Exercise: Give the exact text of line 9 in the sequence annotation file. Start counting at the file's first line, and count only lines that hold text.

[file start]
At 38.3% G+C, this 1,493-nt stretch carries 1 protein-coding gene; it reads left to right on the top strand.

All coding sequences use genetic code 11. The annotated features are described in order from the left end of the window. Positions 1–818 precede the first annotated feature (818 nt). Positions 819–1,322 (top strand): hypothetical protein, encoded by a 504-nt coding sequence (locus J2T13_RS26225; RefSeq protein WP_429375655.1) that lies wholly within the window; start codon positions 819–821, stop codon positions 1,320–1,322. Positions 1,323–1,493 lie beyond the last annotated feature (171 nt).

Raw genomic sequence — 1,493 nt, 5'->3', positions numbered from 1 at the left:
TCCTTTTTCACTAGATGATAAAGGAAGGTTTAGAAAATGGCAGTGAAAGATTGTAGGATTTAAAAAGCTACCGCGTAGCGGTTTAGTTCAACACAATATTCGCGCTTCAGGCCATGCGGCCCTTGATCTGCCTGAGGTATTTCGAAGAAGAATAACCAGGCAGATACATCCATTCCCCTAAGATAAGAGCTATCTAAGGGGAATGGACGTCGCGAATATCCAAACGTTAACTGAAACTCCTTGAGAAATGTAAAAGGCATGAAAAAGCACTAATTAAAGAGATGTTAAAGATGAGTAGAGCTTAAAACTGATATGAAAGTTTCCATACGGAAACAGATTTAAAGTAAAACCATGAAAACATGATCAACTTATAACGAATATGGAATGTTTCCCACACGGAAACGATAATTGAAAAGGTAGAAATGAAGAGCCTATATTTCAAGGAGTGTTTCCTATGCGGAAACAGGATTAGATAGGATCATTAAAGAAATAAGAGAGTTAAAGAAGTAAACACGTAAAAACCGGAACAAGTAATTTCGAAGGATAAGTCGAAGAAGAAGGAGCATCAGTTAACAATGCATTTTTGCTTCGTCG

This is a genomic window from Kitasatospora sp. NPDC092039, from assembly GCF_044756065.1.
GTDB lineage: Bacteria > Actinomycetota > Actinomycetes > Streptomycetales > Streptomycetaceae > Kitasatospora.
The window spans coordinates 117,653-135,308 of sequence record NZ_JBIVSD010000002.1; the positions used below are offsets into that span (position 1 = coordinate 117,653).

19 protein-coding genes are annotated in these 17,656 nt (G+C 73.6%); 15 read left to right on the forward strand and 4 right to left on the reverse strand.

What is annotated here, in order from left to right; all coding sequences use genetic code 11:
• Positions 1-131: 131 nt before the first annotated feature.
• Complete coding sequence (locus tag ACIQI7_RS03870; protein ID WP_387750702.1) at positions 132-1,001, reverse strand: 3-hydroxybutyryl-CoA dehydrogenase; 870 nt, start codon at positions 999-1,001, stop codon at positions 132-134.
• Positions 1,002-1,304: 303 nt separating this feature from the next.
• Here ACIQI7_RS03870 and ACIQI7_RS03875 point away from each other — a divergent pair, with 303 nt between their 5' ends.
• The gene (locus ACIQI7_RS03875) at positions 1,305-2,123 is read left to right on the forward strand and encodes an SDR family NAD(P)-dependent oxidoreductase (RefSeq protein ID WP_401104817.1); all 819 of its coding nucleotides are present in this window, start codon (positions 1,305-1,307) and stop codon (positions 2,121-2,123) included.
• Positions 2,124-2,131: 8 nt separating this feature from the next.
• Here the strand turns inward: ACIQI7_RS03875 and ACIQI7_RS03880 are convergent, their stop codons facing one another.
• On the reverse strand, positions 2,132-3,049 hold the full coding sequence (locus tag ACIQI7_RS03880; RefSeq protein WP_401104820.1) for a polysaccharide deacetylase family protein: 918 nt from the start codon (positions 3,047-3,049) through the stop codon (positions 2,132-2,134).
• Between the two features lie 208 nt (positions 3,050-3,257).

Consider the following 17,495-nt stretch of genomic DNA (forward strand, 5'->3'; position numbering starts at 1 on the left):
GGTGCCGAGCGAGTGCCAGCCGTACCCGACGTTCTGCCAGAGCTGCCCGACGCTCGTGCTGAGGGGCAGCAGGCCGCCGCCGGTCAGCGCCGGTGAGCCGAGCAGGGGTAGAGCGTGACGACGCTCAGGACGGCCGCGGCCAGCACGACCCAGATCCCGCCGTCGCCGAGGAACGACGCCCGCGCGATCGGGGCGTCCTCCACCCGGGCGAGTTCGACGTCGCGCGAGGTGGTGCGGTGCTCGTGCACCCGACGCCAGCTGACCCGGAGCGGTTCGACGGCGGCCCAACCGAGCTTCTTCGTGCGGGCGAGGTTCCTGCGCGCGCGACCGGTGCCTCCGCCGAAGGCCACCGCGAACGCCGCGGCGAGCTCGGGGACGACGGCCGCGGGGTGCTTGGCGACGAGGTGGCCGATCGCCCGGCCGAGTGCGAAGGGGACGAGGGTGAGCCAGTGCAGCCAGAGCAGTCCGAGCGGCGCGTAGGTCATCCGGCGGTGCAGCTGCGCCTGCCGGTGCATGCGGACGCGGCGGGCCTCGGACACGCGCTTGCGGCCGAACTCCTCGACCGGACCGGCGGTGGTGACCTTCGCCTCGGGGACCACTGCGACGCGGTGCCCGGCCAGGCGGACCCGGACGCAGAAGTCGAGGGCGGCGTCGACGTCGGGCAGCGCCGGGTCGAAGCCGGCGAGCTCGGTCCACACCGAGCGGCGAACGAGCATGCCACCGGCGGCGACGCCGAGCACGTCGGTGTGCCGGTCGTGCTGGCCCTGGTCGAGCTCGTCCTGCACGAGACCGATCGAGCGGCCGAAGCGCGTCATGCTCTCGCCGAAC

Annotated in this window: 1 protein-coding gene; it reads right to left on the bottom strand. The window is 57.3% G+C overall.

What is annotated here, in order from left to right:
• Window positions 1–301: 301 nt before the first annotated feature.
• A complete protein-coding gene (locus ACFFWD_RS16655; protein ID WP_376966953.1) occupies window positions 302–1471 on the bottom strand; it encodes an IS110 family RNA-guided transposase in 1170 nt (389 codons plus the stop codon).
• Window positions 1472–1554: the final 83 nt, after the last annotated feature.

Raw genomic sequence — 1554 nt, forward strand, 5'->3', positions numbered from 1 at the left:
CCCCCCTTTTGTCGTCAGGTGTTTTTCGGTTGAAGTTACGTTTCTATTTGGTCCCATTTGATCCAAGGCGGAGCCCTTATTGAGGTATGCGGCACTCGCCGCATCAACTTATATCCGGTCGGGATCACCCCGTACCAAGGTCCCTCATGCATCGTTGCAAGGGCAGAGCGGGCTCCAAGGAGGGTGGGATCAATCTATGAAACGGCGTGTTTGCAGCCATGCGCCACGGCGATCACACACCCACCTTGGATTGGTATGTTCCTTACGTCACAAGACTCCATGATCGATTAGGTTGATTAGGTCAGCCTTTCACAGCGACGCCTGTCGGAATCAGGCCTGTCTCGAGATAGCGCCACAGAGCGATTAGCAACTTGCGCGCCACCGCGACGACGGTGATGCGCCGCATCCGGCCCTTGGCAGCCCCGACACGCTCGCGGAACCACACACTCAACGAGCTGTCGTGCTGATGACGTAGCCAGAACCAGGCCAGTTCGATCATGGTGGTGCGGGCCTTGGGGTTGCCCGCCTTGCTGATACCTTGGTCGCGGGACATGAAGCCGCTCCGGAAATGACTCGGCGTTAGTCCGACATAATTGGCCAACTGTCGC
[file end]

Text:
What is annotated here, in order from left to right; all coding sequences use genetic code 11: